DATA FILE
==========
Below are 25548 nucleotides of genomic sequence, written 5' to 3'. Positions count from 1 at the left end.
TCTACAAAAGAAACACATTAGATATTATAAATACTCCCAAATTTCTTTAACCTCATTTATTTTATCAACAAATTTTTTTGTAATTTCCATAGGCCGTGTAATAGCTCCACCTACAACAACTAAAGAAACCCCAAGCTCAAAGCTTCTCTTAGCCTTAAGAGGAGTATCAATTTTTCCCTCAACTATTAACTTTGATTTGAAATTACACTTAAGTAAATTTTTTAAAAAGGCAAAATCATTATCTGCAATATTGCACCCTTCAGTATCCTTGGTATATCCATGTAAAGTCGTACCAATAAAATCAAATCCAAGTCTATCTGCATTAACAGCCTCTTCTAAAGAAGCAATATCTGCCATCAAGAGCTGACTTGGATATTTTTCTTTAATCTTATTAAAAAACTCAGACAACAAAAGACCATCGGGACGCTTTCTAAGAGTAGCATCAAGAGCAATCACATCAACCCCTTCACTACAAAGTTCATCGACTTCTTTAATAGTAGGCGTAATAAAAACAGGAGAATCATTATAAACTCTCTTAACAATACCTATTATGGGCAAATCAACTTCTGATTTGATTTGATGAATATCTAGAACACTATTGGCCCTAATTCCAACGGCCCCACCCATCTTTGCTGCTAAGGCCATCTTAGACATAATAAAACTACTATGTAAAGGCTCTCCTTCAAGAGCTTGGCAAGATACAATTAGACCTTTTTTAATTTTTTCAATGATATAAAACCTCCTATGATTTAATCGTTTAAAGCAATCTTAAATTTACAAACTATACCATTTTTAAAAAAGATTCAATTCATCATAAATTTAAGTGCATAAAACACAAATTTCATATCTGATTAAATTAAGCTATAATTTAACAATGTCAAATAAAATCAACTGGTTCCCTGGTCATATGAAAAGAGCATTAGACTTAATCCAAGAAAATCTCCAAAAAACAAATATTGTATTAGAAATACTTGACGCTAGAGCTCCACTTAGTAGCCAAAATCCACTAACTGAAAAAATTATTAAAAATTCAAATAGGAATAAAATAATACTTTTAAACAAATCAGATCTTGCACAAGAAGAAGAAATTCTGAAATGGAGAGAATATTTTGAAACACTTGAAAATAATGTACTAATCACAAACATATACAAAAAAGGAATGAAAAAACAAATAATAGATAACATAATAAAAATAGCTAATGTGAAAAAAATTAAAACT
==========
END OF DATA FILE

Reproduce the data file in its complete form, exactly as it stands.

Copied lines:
Below are 25548 nucleotides of genomic sequence, written 5' to 3'. Positions count from 1 at the left end.
TCTACAAAAGAAACACATTAGATATTATAAATACTCCCAAATTTCTTTAACCTCATTTATTTTATCAACAAATTTTTTTGTAATTTCCATAGGCCGTGTAATAGCTCCACCTACAACAACTAAAGAAACCCCAAGCTCAAAGCTTCTCTTAGCCTTAAGAGGAGTATCAATTTTTCCCTCAACTATTAACTTTGATTTGAAATTACACTTAAGTAAATTTTTTAAAAAGGCAAAATCATTATCTGCAATATTGCACCCTTCAGTATCCTTGGTATATCCATGTAAAGTCGTACCAATAAAATCAAATCCAAGTCTATCTGCATTAACAGCCTCTTCTAAAGAAGCAATATCTGCCATCAAGAGCTGACTTGGATATTTTTCTTTAATCTTATTAAAAAACTCAGACAACAAAAGACCATCGGGACGCTTTCTAAGAGTAGCATCAAGAGCAATCACATCAACCCCTTCACTACAAAGTTCATCGACTTCTTTAATAGTAGGCGTAATAAAAACAGGAGAATCATTATAAACTCTCTTAACAATACCTATTATGGGCAAATCAACTTCTGATTTGATTTGATGAATATCTAGAACACTATTGGCCCTAATTCCAACGGCCCCACCCATCTTTGCTGCTAAGGCCATCTTAGACATAATAAAACTACTATGTAAAGGCTCTCCTTCAAGAGCTTGGCAAGATACAATTAGACCTTTTTTAATTTTTTCAATGATATAAAACCTCCTATGATTTAATCGTTTAAAGCAATCTTAAATTTACAAACTATACCATTTTTAAAAAAGATTCAATTCATCATAAATTTAAGTGCATAAAACACAAATTTCATATCTGATTAAATTAAGCTATAATTTAACAATGTCAAATAAAATCAACTGGTTCCCTGGTCATATGAAAAGAGCATTAGACTTAATCCAAGAAAATCTCCAAAAAACAAATATTGTATTAGAAATACTTGACGCTAGAGCTCCACTTAGTAGCCAAAATCCACTAACTGAAAAAATTATTAAAAATTCAAATAGGAATAAAATAATACTTTTAAACAAATCAGATCTTGCACAAGAAGAAGAAATTCTGAAATGGAGAGAATATTTTGAAACACTTGAAAATAATGTACTAATCACAAACATATACAAAAAAGGAATGAAAAAACAAATAATAGATAACATAATAAAAATAGCTAATGTGAAAAAAATTAAAACT